And then we hear the opening chords of . . . “Gloria?” Huh? No, it’s not Them’s classic after all, but the album’s foray into rock ‘n’ roll called “Save Me.” Aretha’s soul stylings and the horn section temper the rock influence of the guitar, but if the intent was to show off Aretha’s wide-ranging abilities, it certainly succeeded. Her melodic movement is more like a lead guitar solo than a female vocal, and you can tell that she’s really feeling it. The album closes with the Sam Cooke showstopper “A Change is Gonna Come,” where Aretha reaches into her gospel roots for power and in-the-spirit phrasing. Aretha introduces the song with a verse that acknowledges the composer, who had died by gunfire a few short years before:
There’s an old friend
That I once heard say
Something that touched my heart
And it began this way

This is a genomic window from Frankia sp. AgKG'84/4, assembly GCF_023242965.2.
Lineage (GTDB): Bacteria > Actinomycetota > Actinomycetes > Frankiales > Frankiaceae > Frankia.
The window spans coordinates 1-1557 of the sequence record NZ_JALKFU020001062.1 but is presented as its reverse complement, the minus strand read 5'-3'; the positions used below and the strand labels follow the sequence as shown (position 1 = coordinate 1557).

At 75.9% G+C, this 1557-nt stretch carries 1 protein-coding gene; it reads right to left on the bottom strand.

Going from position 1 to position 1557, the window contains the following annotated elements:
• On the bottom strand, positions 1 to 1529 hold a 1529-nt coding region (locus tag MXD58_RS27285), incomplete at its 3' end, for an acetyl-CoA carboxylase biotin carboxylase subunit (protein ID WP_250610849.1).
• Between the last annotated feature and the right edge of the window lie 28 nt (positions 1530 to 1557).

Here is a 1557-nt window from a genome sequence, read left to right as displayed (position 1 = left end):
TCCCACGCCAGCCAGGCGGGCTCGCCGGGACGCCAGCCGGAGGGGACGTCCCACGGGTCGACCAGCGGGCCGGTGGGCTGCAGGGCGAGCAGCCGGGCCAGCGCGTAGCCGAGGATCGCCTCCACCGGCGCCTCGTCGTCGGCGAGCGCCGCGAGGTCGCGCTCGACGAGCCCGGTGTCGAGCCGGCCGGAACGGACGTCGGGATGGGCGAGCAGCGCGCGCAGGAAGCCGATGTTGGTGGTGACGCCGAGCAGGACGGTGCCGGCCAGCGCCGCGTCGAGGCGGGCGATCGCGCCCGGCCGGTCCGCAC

She then reproduces the original first verse, but when she gets to the chorus, she replaces one tiny word: “a change is gonna come” becomes “my change is gonna come.” This was no mistake, as she repeats the word substitution the next time around. She also substitutes Cooke’s more graphic examples of discrimination—getting turned away at the movie house and getting knocked down on his knees by a man he mistook for his “brother”—with verses that focus on the less blatant but still deviously effective method of oppression, economic discrimination:
I went, I went to my brother
And I asked him, “Brother
Could you help me, please?”
He said, “Good sister
I’d like to but I’m not able”
And when I, when I looked around
I was right back down
Down on my bended knees, yes I was, oh